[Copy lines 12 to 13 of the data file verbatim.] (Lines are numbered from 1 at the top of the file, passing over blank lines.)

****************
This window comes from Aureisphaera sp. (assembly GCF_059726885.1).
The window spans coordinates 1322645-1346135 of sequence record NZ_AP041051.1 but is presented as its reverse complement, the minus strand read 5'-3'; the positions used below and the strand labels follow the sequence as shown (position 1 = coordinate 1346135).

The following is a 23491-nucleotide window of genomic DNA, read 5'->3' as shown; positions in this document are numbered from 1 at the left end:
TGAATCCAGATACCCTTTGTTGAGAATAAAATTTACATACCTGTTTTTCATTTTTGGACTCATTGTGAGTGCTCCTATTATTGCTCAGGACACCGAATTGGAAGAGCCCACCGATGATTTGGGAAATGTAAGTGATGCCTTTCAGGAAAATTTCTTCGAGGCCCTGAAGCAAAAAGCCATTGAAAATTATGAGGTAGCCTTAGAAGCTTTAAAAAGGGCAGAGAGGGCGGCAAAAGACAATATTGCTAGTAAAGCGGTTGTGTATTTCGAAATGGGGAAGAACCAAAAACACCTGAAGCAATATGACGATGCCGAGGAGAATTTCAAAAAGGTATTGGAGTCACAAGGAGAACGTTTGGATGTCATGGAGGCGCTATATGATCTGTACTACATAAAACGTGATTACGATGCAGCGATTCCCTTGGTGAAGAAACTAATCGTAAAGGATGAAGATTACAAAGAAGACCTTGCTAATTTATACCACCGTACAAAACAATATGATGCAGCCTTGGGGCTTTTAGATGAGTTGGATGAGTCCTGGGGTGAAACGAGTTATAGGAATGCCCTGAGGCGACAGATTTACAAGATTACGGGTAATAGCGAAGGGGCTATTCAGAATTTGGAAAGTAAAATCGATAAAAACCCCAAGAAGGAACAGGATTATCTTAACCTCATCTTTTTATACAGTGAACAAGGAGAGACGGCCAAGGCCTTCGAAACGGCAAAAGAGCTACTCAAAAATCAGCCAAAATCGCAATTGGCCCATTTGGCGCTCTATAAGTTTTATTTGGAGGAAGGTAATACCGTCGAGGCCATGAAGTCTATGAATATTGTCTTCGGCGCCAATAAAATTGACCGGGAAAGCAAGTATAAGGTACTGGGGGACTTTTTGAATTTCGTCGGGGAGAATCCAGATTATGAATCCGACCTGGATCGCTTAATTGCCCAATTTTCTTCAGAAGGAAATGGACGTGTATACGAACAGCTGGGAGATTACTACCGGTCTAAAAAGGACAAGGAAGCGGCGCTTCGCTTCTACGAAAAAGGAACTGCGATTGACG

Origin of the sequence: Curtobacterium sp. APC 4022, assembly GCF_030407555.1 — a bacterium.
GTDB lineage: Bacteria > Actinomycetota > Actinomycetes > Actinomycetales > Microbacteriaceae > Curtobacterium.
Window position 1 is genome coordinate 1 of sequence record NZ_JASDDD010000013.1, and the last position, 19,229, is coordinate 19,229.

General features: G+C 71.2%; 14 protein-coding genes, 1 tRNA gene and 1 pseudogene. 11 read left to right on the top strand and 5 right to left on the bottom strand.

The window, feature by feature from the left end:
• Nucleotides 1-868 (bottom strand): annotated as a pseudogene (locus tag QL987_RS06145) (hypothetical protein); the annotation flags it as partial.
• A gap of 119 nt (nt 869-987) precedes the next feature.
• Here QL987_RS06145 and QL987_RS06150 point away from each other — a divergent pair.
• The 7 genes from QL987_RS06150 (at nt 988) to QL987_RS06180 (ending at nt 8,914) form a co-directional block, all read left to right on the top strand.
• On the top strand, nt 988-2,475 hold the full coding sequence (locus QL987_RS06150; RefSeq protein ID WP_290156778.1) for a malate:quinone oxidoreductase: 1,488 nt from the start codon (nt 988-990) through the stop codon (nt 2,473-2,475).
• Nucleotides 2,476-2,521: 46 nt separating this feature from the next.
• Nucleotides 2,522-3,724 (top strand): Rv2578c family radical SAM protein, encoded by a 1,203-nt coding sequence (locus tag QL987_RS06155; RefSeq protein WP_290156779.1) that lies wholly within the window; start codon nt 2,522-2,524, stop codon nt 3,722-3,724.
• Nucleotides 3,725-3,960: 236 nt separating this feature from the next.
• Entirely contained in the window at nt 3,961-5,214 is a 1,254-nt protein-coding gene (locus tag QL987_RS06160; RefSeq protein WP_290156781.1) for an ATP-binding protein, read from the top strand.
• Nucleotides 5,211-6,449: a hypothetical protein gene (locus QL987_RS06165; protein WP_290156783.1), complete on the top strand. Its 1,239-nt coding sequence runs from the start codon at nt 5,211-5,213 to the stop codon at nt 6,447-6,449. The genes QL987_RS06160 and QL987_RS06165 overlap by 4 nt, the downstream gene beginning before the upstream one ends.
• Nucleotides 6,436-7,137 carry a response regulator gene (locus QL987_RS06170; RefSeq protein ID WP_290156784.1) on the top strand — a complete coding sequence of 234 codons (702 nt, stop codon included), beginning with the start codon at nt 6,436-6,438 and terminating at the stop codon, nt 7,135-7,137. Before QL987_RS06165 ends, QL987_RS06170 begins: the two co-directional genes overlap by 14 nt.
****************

• Here QL987_RS06145 and QL987_RS06150 point away from each other — a divergent pair.
• The 7 genes from QL987_RS06150 (at nt 988) to QL987_RS06180 (ending at nt 8,914) form a co-directional block, all read left to right on the top strand.